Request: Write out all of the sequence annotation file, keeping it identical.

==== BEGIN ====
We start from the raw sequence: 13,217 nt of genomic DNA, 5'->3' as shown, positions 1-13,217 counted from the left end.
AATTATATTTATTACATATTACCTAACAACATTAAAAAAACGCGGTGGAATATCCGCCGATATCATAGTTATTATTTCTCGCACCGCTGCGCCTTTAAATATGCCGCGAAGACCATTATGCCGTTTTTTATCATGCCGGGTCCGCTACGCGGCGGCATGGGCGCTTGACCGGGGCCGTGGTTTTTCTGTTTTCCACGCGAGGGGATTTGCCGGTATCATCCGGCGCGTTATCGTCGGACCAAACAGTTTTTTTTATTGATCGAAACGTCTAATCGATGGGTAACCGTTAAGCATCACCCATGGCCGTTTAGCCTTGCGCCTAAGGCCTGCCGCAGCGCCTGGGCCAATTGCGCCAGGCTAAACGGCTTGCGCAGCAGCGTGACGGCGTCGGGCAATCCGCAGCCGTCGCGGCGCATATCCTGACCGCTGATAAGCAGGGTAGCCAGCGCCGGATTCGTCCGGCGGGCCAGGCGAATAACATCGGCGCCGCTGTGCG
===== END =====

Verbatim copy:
We start from the raw sequence: 13,217 nt of genomic DNA, 5'->3' as shown, positions 1-13,217 counted from the left end.
AATTATATTTATTACATATTACCTAACAACATTAAAAAAACGCGGTGGAATATCCGCCGATATCATAGTTATTATTTCTCGCACCGCTGCGCCTTTAAATATGCCGCGAAGACCATTATGCCGTTTTTTATCATGCCGGGTCCGCTACGCGGCGGCATGGGCGCTTGACCGGGGCCGTGGTTTTTCTGTTTTCCACGCGAGGGGATTTGCCGGTATCATCCGGCGCGTTATCGTCGGACCAAACAGTTTTTTTTATTGATCGAAACGTCTAATCGATGGGTAACCGTTAAGCATCACCCATGGCCGTTTAGCCTTGCGCCTAAGGCCTGCCGCAGCGCCTGGGCCAATTGCGCCAGGCTAAACGGCTTGCGCAGCAGCGTGACGGCGTCGGGCAATCCGCAGCCGTCGCGGCGCATATCCTGACCGCTGATAAGCAGGGTAGCCAGCGCCGGATTCGTCCGGCGGGCCAGGCGAATAACATCGGCGCCGCTGTGCG